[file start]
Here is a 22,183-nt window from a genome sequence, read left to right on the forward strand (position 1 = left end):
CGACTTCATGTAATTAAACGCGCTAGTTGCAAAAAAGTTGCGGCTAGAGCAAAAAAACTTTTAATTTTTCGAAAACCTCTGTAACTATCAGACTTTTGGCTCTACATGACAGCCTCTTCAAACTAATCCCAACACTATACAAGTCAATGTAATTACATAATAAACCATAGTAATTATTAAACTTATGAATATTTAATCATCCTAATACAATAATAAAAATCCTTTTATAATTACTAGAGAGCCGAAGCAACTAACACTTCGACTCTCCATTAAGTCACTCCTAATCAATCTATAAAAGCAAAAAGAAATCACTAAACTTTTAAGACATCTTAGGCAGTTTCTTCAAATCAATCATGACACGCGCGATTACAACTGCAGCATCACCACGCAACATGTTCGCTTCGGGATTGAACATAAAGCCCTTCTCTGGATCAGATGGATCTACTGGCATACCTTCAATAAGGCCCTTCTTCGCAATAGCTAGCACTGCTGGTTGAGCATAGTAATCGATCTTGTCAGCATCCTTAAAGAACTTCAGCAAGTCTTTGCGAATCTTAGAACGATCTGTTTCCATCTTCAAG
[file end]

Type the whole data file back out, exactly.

Here is a 22,183-nt window from a genome sequence, read left to right on the forward strand (position 1 = left end):
CGACTTCATGTAATTAAACGCGCTAGTTGCAAAAAAGTTGCGGCTAGAGCAAAAAAACTTTTAATTTTTCGAAAACCTCTGTAACTATCAGACTTTTGGCTCTACATGACAGCCTCTTCAAACTAATCCCAACACTATACAAGTCAATGTAATTACATAATAAACCATAGTAATTATTAAACTTATGAATATTTAATCATCCTAATACAATAATAAAAATCCTTTTATAATTACTAGAGAGCCGAAGCAACTAACACTTCGACTCTCCATTAAGTCACTCCTAATCAATCTATAAAAGCAAAAAGAAATCACTAAACTTTTAAGACATCTTAGGCAGTTTCTTCAAATCAATCATGACACGCGCGATTACAACTGCAGCATCACCACGCAACATGTTCGCTTCGGGATTGAACATAAAGCCCTTCTCTGGATCAGATGGATCTACTGGCATACCTTCAATAAGGCCCTTCTTCGCAATAGCTAGCACTGCTGGTTGAGCATAGTAATCGATCTTGTCAGCATCCTTAAAGAACTTCAGCAAGTCTTTGCGAATCTTAGAACGATCTGTTTCCATCTTCAAG